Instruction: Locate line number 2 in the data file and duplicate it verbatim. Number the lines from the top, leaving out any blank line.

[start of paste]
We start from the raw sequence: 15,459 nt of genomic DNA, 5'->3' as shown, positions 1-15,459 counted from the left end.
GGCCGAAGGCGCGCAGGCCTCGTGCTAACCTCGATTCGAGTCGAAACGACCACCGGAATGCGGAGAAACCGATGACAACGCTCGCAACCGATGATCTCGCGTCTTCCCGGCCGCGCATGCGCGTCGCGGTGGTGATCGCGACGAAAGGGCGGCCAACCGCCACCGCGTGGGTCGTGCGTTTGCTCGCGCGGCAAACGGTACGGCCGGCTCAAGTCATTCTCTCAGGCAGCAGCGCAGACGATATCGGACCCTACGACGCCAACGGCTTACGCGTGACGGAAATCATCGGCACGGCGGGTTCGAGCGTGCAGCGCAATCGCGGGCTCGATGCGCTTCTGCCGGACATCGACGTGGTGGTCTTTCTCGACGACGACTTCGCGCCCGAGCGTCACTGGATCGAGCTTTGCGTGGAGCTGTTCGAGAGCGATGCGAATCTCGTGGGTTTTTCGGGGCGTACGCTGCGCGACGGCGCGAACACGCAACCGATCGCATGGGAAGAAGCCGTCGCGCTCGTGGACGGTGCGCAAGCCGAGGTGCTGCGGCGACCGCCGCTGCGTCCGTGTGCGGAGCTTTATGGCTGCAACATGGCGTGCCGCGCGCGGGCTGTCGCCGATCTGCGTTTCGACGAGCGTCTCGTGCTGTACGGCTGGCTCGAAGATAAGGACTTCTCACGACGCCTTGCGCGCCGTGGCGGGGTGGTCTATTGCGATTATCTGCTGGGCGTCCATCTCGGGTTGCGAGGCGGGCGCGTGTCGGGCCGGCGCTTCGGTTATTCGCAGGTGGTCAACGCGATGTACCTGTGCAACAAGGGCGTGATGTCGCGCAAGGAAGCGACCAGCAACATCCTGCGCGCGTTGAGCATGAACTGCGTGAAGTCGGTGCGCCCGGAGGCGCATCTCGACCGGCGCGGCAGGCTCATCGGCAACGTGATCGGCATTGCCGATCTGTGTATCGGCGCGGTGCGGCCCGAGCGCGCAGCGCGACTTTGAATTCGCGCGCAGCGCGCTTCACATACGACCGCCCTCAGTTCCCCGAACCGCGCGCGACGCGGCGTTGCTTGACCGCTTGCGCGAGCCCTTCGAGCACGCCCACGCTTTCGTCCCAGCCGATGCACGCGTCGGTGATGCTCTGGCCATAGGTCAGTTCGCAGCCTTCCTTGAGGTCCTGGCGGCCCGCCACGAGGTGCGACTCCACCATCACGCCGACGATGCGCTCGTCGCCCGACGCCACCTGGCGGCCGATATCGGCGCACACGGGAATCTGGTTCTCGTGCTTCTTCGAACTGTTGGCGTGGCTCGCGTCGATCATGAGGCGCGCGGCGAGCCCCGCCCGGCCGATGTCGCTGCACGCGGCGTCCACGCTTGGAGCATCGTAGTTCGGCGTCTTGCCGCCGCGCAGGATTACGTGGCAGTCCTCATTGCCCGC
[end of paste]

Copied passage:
GGCCGAAGGCGCGCAGGCCTCGTGCTAACCTCGATTCGAGTCGAAACGACCACCGGAATGCGGAGAAACCGATGACAACGCTCGCAACCGATGATCTCGCGTCTTCCCGGCCGCGCATGCGCGTCGCGGTGGTGATCGCGACGAAAGGGCGGCCAACCGCCACCGCGTGGGTCGTGCGTTTGCTCGCGCGGCAAACGGTACGGCCGGCTCAAGTCATTCTCTCAGGCAGCAGCGCAGACGATATCGGACCCTACGACGCCAACGGCTTACGCGTGACGGAAATCATCGGCACGGCGGGTTCGAGCGTGCAGCGCAATCGCGGGCTCGATGCGCTTCTGCCGGACATCGACGTGGTGGTCTTTCTCGACGACGACTTCGCGCCCGAGCGTCACTGGATCGAGCTTTGCGTGGAGCTGTTCGAGAGCGATGCGAATCTCGTGGGTTTTTCGGGGCGTACGCTGCGCGACGGCGCGAACACGCAACCGATCGCATGGGAAGAAGCCGTCGCGCTCGTGGACGGTGCGCAAGCCGAGGTGCTGCGGCGACCGCCGCTGCGTCCGTGTGCGGAGCTTTATGGCTGCAACATGGCGTGCCGCGCGCGGGCTGTCGCCGATCTGCGTTTCGACGAGCGTCTCGTGCTGTACGGCTGGCTCGAAGATAAGGACTTCTCACGACGCCTTGCGCGCCGTGGCGGGGTGGTCTATTGCGATTATCTGCTGGGCGTCCATCTCGGGTTGCGAGGCGGGCGCGTGTCGGGCCGGCGCTTCGGTTATTCGCAGGTGGTCAACGCGATGTACCTGTGCAACAAGGGCGTGATGTCGCGCAAGGAAGCGACCAGCAACATCCTGCGCGCGTTGAGCATGAACTGCGTGAAGTCGGTGCGCCCGGAGGCGCATCTCGACCGGCGCGGCAGGCTCATCGGCAACGTGATCGGCATTGCCGATCTGTGTATCGGCGCGGTGCGGCCCGAGCGCGCAGCGCGACTTTGAATTCGCGCGCAGCGCGCTTCACATACGACCGCCCTCAGTTCCCCGAACCGCGCGCGACGCGGCGTTGCTTGACCGCTTGCGCGAGCCCTTCGAGCACGCCCACGCTTTCGTCCCAGCCGATGCACGCGTCGGTGATGCTCTGGCCATAGGTCAGTTCGCAGCCTTCCTTGAGGTCCTGGCGGCCCGCCACGAGGTGCGACTCCACCATCACGCCGACGATGCGCTCGTCGCCCGACGCCACCTGGCGGCCGATATCGGCGCACACGGGAATCTGGTTCTCGTGCTTCTTCGAACTGTTGGCGTGGCTCGCGTCGATCATGAGGCGCGCGGCGAGCCCCGCCCGGCCGATGTCGCTGCACGCGGCGTCCACGCTTGGAGCATCGTAGTTCGGCGTCTTGCCGCCGCGCAGGATTACGTGGCAGTCCTCATTGCCCGC